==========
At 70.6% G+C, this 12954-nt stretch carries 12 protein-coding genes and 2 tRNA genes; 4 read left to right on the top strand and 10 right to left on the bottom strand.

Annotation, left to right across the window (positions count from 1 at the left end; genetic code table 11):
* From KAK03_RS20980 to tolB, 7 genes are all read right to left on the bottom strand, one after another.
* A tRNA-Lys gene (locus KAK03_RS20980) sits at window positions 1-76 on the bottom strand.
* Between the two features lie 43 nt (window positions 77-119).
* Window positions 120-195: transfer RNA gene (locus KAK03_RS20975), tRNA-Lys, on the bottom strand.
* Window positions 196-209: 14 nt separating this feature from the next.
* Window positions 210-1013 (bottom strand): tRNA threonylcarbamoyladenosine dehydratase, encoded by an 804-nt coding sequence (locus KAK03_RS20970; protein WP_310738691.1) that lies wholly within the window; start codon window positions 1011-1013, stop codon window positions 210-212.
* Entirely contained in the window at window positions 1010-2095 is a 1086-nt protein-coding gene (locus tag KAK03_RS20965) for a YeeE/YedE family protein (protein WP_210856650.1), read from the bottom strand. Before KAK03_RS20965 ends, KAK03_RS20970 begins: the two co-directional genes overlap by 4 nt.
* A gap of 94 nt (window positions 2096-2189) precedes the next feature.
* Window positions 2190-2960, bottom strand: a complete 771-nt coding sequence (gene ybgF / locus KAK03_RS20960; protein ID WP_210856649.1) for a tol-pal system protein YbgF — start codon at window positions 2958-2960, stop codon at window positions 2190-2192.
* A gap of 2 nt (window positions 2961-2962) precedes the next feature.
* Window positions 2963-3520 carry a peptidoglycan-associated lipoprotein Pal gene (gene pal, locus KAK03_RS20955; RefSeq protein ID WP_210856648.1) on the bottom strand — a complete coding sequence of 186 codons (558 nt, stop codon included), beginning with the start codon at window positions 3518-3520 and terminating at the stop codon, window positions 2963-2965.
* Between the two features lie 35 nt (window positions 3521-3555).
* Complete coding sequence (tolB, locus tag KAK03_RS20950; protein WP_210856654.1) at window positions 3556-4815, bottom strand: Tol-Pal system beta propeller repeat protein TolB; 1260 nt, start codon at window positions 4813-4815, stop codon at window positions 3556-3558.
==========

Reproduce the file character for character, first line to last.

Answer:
At 70.6% G+C, this 12954-nt stretch carries 12 protein-coding genes and 2 tRNA genes; 4 read left to right on the top strand and 10 right to left on the bottom strand.

Annotation, left to right across the window (positions count from 1 at the left end; genetic code table 11):
* From KAK03_RS20980 to tolB, 7 genes are all read right to left on the bottom strand, one after another.
* A tRNA-Lys gene (locus KAK03_RS20980) sits at window positions 1-76 on the bottom strand.
* Between the two features lie 43 nt (window positions 77-119).
* Window positions 120-195: transfer RNA gene (locus KAK03_RS20975), tRNA-Lys, on the bottom strand.
* Window positions 196-209: 14 nt separating this feature from the next.
* Window positions 210-1013 (bottom strand): tRNA threonylcarbamoyladenosine dehydratase, encoded by an 804-nt coding sequence (locus KAK03_RS20970; protein WP_310738691.1) that lies wholly within the window; start codon window positions 1011-1013, stop codon window positions 210-212.
* Entirely contained in the window at window positions 1010-2095 is a 1086-nt protein-coding gene (locus tag KAK03_RS20965) for a YeeE/YedE family protein (protein WP_210856650.1), read from the bottom strand. Before KAK03_RS20965 ends, KAK03_RS20970 begins: the two co-directional genes overlap by 4 nt.
* A gap of 94 nt (window positions 2096-2189) precedes the next feature.
* Window positions 2190-2960, bottom strand: a complete 771-nt coding sequence (gene ybgF / locus KAK03_RS20960; protein ID WP_210856649.1) for a tol-pal system protein YbgF — start codon at window positions 2958-2960, stop codon at window positions 2190-2192.
* A gap of 2 nt (window positions 2961-2962) precedes the next feature.
* Window positions 2963-3520 carry a peptidoglycan-associated lipoprotein Pal gene (gene pal, locus KAK03_RS20955; RefSeq protein ID WP_210856648.1) on the bottom strand — a complete coding sequence of 186 codons (558 nt, stop codon included), beginning with the start codon at window positions 3518-3520 and terminating at the stop codon, window positions 2963-2965.
* Between the two features lie 35 nt (window positions 3521-3555).
* Complete coding sequence (tolB, locus tag KAK03_RS20950; protein WP_210856654.1) at window positions 3556-4815, bottom strand: Tol-Pal system beta propeller repeat protein TolB; 1260 nt, start codon at window positions 4813-4815, stop codon at window positions 3556-3558.